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Scene Illumination as an Indicator of Image Manipulation

(Manipulated) image
Illuminant map

The colors that are observed in an image are a combination of the object colors, the illumination colors, and the internal camera processing. Researchers in color constancy aim to neutralize the illumination color to obtain as pure as possible color information about the objects. To achieve this goal, oftentimes the color of the illuminant is estimated and discounted in a subsequent processing step.

In image forensics, a slightly different approach may yield promising insights. If an image is spliced, it may be the case that it has been captured in a different environment, particularly under different illumination and with a different camera (or different camera settings). Hence, if an illuminant color estimator is applied locally to different image regions, it might turn out that the estimates are inconsistent relatively to each other.

We investigated this assumption in two studies. In our 2010 information hiding paper, we proposed to apply a physics-based illuminant color estimator locally to image patches for exposing image splicing. For this task, we created an artificial image, called illuminant map, that visualizes the local illuminant color estimates.

However, interpreting illuminant maps is somewhat difficult in general. Hence, it may be beneficial to consider a more constrained scenario, where only illuminant estimates on faces are considered (assuming faces approximately consist of the same underlying material). In our 2013 TIFS paper, we present a machine learning scheme to expose spliced images containing multiple faces.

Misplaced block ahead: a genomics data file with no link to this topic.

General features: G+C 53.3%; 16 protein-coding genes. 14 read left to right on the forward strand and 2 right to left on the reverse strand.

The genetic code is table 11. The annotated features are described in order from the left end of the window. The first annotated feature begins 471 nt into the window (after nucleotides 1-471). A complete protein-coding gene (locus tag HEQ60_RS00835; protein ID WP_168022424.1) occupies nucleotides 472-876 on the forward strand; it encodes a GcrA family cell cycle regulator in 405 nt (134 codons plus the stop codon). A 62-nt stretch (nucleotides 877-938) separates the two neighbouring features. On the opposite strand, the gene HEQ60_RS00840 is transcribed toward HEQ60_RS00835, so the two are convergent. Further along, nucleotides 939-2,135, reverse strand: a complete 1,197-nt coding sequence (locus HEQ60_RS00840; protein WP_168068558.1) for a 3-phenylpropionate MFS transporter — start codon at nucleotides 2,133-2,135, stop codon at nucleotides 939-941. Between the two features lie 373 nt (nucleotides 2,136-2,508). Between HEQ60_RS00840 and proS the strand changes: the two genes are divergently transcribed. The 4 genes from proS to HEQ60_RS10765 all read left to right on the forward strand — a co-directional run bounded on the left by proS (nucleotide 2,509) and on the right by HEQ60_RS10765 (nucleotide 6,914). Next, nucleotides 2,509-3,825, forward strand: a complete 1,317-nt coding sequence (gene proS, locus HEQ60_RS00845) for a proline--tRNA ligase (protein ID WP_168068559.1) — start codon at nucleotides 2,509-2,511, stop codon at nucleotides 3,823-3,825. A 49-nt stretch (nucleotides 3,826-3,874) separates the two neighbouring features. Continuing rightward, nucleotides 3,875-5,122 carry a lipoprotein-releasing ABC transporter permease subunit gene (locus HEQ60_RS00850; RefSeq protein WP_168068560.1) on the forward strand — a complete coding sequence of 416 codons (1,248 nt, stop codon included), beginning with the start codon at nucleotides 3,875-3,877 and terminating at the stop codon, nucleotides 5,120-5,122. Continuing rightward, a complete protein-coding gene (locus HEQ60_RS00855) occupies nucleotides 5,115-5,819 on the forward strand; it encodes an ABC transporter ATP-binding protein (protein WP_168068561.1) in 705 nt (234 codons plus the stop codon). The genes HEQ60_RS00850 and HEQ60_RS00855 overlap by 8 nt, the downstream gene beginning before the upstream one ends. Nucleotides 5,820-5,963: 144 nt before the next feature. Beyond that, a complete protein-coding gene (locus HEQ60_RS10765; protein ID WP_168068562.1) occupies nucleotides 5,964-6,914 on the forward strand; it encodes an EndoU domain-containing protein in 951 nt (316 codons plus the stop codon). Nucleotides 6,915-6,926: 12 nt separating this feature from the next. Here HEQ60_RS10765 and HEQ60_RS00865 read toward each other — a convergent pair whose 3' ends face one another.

• The information hiding paper is available Opens external link in current windowhere.
  • The TIFS paper is available Opens external link in current windowhere.
  • The code for creating the illuminant maps can be downloaded Initiates file downloadhere. For installation and usage of the code, please have a look at the included README.txt.

The code is free to use for research purposes. If you use the code, please cite one of the papers

  • Christian Riess and Elli Angelopoulou: "Scene Illumination as an Indicator of Image Manipulation", Information Hiding Conference, Calgary, Canada, June 2010, pp. 66-80.
  • Tiago Carvalho, Christian Riess, Elli Angelopoulou, Helio Pedrini, and Anderson Rocha: "Exposing Digital Image Forgeries by Illumination Color Classification", IEEE Transactions on Information Forensics and Security, vol. 8, no. 7, pp. 1182-1194, July 2013.